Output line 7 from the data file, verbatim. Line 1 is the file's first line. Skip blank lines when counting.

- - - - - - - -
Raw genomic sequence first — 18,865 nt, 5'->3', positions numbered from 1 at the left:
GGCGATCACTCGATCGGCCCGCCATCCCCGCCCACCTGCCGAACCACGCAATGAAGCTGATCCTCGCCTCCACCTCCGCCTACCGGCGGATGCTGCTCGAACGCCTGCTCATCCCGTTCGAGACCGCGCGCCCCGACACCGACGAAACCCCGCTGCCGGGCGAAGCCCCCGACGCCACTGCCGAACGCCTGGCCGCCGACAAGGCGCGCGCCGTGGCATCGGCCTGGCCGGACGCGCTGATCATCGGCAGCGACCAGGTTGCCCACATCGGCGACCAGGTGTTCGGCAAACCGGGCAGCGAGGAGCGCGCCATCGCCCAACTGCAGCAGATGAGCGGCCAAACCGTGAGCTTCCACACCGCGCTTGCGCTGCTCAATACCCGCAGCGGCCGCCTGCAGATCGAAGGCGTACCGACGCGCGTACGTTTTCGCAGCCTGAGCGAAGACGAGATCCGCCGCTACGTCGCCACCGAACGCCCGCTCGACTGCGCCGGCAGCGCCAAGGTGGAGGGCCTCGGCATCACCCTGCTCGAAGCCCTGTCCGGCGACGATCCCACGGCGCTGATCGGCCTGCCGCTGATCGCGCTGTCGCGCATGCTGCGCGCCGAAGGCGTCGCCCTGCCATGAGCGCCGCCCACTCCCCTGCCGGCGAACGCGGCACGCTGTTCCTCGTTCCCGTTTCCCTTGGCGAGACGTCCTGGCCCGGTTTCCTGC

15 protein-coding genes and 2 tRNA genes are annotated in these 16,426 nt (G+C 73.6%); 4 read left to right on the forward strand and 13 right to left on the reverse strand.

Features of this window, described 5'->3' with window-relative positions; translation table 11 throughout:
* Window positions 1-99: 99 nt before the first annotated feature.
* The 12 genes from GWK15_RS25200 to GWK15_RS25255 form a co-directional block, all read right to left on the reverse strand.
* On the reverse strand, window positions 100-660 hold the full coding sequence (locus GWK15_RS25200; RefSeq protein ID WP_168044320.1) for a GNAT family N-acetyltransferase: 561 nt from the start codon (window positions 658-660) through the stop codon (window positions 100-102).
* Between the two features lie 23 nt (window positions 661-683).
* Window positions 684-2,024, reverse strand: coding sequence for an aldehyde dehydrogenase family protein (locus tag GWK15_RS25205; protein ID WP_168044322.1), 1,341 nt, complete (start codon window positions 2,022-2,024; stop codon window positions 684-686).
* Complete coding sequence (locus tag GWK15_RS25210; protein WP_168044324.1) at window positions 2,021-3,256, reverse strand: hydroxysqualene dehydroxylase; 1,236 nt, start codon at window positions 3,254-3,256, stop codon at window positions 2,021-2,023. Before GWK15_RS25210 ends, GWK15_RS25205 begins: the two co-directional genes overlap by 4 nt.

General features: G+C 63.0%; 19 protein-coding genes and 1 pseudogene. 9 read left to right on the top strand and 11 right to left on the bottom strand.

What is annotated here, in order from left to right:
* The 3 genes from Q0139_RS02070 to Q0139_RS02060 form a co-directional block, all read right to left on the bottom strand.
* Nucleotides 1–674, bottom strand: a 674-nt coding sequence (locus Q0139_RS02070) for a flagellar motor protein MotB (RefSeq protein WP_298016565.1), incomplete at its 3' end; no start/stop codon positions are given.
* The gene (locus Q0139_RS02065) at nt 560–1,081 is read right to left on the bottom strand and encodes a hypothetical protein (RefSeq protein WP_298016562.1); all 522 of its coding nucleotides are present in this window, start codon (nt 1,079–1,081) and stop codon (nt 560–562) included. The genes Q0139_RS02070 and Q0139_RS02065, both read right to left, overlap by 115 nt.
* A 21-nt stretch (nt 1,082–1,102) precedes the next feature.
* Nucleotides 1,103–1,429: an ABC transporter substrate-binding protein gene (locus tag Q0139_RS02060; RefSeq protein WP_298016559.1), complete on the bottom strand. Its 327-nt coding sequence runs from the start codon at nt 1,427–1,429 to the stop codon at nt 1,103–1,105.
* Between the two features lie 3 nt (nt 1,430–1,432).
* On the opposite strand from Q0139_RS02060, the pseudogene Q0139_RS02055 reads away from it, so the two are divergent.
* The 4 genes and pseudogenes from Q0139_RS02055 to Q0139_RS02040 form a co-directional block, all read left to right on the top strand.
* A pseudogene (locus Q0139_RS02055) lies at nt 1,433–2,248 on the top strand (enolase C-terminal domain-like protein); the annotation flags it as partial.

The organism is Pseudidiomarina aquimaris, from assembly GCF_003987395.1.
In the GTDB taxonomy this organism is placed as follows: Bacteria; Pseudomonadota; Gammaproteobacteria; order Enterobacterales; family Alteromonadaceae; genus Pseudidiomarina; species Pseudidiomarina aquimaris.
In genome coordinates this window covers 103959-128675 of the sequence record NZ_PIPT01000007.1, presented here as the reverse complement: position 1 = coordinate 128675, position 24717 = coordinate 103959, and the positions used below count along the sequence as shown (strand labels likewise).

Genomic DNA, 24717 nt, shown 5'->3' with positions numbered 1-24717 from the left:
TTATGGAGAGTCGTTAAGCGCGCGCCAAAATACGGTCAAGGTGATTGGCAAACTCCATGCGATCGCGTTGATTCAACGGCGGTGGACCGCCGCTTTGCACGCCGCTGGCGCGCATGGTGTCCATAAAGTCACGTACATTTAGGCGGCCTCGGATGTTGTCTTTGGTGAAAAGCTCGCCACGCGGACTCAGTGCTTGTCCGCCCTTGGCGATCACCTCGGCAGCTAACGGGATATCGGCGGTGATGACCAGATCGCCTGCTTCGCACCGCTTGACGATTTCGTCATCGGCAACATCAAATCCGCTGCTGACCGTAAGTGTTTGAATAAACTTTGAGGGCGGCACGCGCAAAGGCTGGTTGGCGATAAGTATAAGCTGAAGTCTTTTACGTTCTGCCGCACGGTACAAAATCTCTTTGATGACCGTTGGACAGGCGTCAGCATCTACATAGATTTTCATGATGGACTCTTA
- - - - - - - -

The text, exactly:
* On the reverse strand, window positions 100-660 hold the full coding sequence (locus GWK15_RS25200; RefSeq protein ID WP_168044320.1) for a GNAT family N-acetyltransferase: 561 nt from the start codon (window positions 658-660) through the stop codon (window positions 100-102).